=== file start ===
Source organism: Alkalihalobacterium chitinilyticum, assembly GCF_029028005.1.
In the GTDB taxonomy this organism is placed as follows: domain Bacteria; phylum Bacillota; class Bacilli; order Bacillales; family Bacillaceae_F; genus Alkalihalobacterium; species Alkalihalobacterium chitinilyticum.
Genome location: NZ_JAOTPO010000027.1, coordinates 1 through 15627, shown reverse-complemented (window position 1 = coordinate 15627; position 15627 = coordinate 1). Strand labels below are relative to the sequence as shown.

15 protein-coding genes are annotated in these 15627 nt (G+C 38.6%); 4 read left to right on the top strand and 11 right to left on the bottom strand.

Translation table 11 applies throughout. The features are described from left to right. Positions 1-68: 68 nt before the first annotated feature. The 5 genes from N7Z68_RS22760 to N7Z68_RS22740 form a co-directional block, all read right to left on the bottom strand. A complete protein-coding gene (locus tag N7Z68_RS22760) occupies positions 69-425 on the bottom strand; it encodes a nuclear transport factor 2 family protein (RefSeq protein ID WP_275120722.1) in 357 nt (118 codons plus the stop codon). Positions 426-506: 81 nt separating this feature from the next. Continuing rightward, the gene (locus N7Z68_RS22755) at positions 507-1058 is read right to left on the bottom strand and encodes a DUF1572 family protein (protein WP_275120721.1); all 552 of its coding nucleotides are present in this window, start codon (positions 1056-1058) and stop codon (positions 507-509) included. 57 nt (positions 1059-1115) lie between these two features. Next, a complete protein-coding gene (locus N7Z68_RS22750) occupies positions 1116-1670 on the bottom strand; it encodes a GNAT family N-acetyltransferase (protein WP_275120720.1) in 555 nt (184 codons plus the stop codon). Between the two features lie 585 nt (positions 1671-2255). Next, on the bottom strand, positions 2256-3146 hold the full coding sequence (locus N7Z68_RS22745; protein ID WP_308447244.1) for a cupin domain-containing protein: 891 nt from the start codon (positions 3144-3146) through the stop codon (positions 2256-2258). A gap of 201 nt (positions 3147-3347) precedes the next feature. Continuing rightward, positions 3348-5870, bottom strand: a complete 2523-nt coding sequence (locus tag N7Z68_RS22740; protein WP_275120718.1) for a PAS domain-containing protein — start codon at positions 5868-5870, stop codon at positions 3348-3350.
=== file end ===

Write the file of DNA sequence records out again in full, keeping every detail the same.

Source organism: Alkalihalobacterium chitinilyticum, assembly GCF_029028005.1.
In the GTDB taxonomy this organism is placed as follows: domain Bacteria; phylum Bacillota; class Bacilli; order Bacillales; family Bacillaceae_F; genus Alkalihalobacterium; species Alkalihalobacterium chitinilyticum.
Genome location: NZ_JAOTPO010000027.1, coordinates 1 through 15627, shown reverse-complemented (window position 1 = coordinate 15627; position 15627 = coordinate 1). Strand labels below are relative to the sequence as shown.

15 protein-coding genes are annotated in these 15627 nt (G+C 38.6%); 4 read left to right on the top strand and 11 right to left on the bottom strand.

Translation table 11 applies throughout. The features are described from left to right. Positions 1-68: 68 nt before the first annotated feature. The 5 genes from N7Z68_RS22760 to N7Z68_RS22740 form a co-directional block, all read right to left on the bottom strand. A complete protein-coding gene (locus tag N7Z68_RS22760) occupies positions 69-425 on the bottom strand; it encodes a nuclear transport factor 2 family protein (RefSeq protein ID WP_275120722.1) in 357 nt (118 codons plus the stop codon). Positions 426-506: 81 nt separating this feature from the next. Continuing rightward, the gene (locus N7Z68_RS22755) at positions 507-1058 is read right to left on the bottom strand and encodes a DUF1572 family protein (protein WP_275120721.1); all 552 of its coding nucleotides are present in this window, start codon (positions 1056-1058) and stop codon (positions 507-509) included. 57 nt (positions 1059-1115) lie between these two features. Next, a complete protein-coding gene (locus N7Z68_RS22750) occupies positions 1116-1670 on the bottom strand; it encodes a GNAT family N-acetyltransferase (protein WP_275120720.1) in 555 nt (184 codons plus the stop codon). Between the two features lie 585 nt (positions 1671-2255). Next, on the bottom strand, positions 2256-3146 hold the full coding sequence (locus N7Z68_RS22745; protein ID WP_308447244.1) for a cupin domain-containing protein: 891 nt from the start codon (positions 3144-3146) through the stop codon (positions 2256-2258). A gap of 201 nt (positions 3147-3347) precedes the next feature. Continuing rightward, positions 3348-5870, bottom strand: a complete 2523-nt coding sequence (locus tag N7Z68_RS22740; protein WP_275120718.1) for a PAS domain-containing protein — start codon at positions 5868-5870, stop codon at positions 3348-3350.